suggested that dipeptidyl peptidase-4 inhibitors do not confer benefits in terms of sustained glycemic control. Nevertheless, if future long-term studies demonstrate differences in glycemic durability between agents over time, or in other clinically important outcomes, cost-effectiveness estimates will have to be updated.
The results of this cost effectiveness analysis are generalizable to patients with type 2 diabetes in Canada. However, analogous conclusions are likely to be reached in other countries with similar price gradients among second-line agents. Indeed, other independent groups such as the National Institute for Health and Clinical Excellence have reported similar findings.47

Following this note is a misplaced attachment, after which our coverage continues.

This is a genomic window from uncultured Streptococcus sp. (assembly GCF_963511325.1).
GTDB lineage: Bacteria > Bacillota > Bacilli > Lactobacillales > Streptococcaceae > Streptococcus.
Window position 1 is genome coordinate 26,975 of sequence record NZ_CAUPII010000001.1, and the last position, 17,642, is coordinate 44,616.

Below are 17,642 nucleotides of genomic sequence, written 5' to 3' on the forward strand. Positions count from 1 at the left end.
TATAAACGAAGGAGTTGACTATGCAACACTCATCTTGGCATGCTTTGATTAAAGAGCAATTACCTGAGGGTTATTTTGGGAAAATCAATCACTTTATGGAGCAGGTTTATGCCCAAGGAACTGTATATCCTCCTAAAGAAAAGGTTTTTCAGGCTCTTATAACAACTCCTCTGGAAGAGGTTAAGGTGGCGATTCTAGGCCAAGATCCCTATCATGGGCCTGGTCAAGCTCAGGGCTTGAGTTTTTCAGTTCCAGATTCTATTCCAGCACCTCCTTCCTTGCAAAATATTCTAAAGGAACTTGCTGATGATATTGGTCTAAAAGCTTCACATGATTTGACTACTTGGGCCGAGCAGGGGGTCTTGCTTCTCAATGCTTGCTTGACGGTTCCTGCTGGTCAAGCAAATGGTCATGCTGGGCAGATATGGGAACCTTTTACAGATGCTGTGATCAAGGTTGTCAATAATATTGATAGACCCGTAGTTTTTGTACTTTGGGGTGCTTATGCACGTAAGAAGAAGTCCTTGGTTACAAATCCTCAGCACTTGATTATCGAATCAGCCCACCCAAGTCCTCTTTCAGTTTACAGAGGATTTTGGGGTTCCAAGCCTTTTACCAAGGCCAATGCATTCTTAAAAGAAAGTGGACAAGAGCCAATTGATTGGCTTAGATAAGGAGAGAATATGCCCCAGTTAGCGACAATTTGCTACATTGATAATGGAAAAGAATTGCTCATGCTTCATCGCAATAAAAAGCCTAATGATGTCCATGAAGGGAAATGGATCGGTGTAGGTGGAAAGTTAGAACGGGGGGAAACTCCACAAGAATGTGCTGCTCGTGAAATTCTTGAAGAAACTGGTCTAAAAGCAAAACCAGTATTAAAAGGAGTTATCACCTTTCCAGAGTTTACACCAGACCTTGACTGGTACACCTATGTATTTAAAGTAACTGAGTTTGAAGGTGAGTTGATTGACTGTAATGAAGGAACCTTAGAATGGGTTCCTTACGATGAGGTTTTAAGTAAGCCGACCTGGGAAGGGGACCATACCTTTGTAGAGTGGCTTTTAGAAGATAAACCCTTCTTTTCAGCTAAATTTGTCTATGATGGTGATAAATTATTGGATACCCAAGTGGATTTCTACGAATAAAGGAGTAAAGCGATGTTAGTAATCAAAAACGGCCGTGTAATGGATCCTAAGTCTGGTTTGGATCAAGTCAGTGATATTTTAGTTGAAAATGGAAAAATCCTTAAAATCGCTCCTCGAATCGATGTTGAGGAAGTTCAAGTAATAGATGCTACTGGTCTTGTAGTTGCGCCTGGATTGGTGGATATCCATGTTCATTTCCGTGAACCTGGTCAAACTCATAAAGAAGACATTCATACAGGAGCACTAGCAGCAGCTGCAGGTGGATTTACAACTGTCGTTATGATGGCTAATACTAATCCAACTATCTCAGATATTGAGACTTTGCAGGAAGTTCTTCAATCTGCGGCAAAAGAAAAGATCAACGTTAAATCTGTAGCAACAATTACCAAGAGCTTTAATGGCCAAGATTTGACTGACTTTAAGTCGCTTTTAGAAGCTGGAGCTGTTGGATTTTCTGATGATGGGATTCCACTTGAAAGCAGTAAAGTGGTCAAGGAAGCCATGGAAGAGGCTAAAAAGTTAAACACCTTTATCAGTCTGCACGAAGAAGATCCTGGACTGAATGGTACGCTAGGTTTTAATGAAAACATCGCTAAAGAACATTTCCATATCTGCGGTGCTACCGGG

In our model, we found that the addition of a sulphonylurea to metformin was associated with the most favourable cost-effectiveness results. This finding was primarily driven by the low cost of sulphonylureas relative to other drugs, marginal differences in glycemic control and long-term complications between sulphonylureas and other agents, and the low absolute risk of severe hypoglycemic episodes requiring health care resource use. Given the increasing prevalence of type 2 diabetes, the optimal use of antihyperglycemic therapies is of paramount importance. Although individualization of therapy is required for all patients, the addition of a sulphonylurea to metformin has similar efficacy to the addition of other antihyperglycemic drugs and represents the most cost-effective use of health care resources. Widespread use of newer, more expensive oral antihyperglycemic drugs or insulin as second-line therapy in patients with type 2 diabetes would lead to significant increases in drug expenditure without necessarily resulting in significant improvements in patient health. These funds would be better used in providing more cost-effective interventions for the treatment of type 2 diabetes.